The “Dossier Petrovaradin: Managing Historic Urban Landscape” book is out!
The “Dossier Petrovaradin: Managing Historic Urban Landscapes” book is a result of a collaborative attempt to rethink the valorization, use and protection of the Petrovaradin Fortress, a neglected yet outstanding historical site in the city of Novi Sad, Serbia. Over 40 authors -from 30 countries and diverse backgrounds- offer in the numerous themes of this book a rich and dynamic look on how heritage sites and historic urban landscapes can be understood, managed and used, in ways which go beyond heritagization, profit-making, strict disciplinary boundaries and nostalgic relation to the past.
The Petrovaradin Fortress is positioned on a high solid rock overlooking the city of Novi Sad and the Danube River which curves around it. Humans have inhabited this space since Neolithic times and have built fortified structures in six different historic periods. Most of these traces are invisible today, and the Petrovaradin Fortress is a synonym for the visible fortified structures and urban architecture which are the result of 18th-century military and civic planning efforts undertaken within the Austro-Hungarian Monarchy.
After Petrovaradin Fortress was demilitarised in 1951, artists, explorers, planners, and enthusiasts started to discuss about its potential civic use. However, after the first wave of enthusiasm, policymakers and planners lost their interest. Through the years, the Fortress has attracted a somewhat contradictory range of grandiose ambitions and visions, together with a serious lack of proper maintenance and slow but steady privatisation of its spaces. Today in 2019, one can clearly experience a new wave of interest. As an upcoming (2021) European Capital of Culture, the city of Novi Sad and the national government have invested an unprecedented amount of money for the restoration of the Lower Fortress and a new wave of tourists show their interest in the monument once again.
But is this future sustainable? How to balance protection of valuable historic layers with development and change? How to enable multiple uses of this place, such as culture, recreation, commerce, tourism and living? Diverse desires, interests, and dreams shape the Fortress, many of which are in conflict with the strict regimes of protection and conservation of built heritage and their reliance on institutional and professional authority. It is an urbanistic challenge of how to organise multiple uses and users and their interactions.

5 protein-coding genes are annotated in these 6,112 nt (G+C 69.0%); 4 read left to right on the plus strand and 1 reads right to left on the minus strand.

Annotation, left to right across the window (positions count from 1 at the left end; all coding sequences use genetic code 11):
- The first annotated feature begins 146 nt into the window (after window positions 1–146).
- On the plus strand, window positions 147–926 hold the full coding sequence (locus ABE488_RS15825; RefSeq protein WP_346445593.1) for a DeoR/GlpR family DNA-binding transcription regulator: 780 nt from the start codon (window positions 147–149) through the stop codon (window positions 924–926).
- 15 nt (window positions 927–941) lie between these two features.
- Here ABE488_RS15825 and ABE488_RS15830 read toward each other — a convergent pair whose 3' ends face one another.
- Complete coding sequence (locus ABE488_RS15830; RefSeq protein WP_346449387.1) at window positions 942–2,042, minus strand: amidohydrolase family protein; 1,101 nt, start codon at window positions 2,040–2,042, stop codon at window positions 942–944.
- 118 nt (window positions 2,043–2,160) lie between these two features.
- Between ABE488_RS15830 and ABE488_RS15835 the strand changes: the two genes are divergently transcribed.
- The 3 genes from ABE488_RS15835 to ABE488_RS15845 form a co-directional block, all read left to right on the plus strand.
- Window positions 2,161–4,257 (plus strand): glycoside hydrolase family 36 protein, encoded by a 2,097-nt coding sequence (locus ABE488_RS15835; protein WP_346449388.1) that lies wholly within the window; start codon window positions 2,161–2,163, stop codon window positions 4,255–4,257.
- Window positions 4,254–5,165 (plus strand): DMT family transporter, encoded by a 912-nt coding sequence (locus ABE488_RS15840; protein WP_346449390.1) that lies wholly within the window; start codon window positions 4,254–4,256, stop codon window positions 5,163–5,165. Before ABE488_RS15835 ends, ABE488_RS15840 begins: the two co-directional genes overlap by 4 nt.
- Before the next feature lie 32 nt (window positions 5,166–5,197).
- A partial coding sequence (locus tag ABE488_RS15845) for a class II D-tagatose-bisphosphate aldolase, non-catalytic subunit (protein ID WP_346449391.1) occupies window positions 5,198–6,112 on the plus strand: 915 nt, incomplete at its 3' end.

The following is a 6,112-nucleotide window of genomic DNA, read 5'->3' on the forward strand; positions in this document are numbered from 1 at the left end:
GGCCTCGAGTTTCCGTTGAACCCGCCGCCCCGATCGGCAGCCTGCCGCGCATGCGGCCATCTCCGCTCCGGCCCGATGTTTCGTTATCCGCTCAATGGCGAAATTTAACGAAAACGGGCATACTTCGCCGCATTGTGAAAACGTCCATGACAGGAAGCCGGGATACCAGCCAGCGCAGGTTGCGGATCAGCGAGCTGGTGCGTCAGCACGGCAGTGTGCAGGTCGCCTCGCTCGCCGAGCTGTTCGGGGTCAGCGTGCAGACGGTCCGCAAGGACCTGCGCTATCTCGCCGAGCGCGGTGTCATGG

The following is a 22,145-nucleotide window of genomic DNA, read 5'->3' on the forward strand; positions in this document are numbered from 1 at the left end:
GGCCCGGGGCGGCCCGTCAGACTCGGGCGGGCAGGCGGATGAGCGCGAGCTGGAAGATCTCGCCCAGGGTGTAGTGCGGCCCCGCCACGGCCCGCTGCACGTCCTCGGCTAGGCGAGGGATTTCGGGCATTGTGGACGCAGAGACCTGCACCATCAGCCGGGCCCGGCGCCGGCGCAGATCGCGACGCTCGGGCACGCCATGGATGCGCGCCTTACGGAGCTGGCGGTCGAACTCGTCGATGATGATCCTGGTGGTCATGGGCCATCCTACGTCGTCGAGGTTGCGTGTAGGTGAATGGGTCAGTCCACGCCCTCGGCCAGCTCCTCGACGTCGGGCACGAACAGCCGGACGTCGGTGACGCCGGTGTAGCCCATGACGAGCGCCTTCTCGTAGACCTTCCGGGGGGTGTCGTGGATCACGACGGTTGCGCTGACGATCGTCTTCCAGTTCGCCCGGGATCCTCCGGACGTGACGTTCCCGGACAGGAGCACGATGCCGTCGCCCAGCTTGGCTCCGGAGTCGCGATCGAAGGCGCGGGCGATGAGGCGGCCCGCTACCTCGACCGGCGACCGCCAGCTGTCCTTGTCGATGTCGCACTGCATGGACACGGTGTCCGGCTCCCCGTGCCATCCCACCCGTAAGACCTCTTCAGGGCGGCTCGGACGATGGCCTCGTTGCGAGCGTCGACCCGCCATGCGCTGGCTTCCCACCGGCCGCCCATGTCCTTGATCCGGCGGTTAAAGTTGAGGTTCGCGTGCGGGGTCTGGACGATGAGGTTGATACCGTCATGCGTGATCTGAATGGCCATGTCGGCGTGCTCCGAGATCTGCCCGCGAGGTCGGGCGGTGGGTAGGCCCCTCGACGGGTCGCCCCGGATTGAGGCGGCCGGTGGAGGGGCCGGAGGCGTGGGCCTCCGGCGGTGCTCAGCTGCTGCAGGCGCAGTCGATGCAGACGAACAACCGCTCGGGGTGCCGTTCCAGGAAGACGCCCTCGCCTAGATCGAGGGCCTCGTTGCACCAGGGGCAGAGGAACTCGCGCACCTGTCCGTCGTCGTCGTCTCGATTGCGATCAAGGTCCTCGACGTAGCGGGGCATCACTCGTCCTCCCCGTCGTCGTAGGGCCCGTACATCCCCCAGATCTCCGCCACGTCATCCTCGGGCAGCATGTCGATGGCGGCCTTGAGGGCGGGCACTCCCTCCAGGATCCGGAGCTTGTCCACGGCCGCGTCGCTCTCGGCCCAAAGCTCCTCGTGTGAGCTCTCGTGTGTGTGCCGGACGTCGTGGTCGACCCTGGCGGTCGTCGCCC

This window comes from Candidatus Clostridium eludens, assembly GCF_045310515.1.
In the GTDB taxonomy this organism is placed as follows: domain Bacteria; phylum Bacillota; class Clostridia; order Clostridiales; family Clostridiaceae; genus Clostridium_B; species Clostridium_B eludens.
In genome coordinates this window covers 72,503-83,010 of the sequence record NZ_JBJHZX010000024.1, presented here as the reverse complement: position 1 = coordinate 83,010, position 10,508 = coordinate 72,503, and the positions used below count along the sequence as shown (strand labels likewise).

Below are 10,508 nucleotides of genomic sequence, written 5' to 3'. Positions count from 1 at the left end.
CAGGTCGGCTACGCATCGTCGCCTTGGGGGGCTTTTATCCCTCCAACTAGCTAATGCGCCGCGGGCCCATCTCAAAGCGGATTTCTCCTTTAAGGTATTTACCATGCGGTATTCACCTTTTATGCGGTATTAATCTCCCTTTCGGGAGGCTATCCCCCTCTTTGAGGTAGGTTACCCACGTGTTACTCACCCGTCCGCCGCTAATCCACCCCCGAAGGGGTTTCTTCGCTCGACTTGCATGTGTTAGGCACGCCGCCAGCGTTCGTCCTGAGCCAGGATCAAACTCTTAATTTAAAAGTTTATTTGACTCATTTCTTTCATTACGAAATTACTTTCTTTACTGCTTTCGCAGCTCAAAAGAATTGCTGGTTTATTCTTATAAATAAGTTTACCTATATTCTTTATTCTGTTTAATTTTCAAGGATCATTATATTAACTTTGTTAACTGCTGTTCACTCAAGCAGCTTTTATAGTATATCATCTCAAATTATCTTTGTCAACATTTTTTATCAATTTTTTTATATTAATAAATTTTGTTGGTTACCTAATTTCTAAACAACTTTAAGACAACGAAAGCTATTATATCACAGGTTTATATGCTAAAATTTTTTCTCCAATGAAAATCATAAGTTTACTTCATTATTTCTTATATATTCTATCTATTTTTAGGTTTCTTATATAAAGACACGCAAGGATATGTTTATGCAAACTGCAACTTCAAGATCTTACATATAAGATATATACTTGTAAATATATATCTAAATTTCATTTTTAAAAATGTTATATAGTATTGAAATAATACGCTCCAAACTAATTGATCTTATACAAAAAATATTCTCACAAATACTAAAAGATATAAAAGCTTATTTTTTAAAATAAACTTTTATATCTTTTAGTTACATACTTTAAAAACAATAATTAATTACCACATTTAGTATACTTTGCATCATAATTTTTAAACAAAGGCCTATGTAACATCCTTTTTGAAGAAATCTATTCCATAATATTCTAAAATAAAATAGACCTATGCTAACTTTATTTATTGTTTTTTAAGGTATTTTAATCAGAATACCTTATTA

In the encounter with Petrovaradin Fortress, more than 40 authors have used their knowledge and expertise to offer between the pages of the Dossier Petrovaradin book possible answers to numerous issues which deter the sustainable, responsible, equitable and economic use of this historic urban landscape. Many of the authors conversed with the UNESCO’s Historic Urban Landscape approach, applying it, reshaping it and introducing new perspectives, underpinnings and questions.
In the book, Petrovaradin Fortress plays a role as a place where complex issues of heritage protection and socioeconomic development meet, as well as a trigger for discussing the future of historic urban landscapes across the world. As the Secretary-General of Europa Nostra Sneška Quaedvlieg-Mihailović noted in the foreword of the book, “the Fortress reflects the true spirit of Europe’s heritage: diverse, open, and inspiring”. “The European Year of Cultural Heritage 2018 is an opportunity to strengthen the capacity of cultural heritage actors and stimulate peer-learning and exchanges of good practices at a global level”.
The project has been implemented by Europa Nostra Serbia, Institute for the Protection of Cultural Monuments Novi Sad and Faculty of Sport and Tourism Novi Sad, in partnership with Edinburgh World Heritage, Europa Nostra, Global Observatory on Historic Urban Landscapes and ENCATC, within the framework of the Novi Sad 2021 European Capital of Culture and European Year of Cultural Heritage 2018. The project has been financially supported by the Headley Trust and Foundation Novi Sad European Capital of Culture 2021 and Ministry of Culture and Information of Serbia.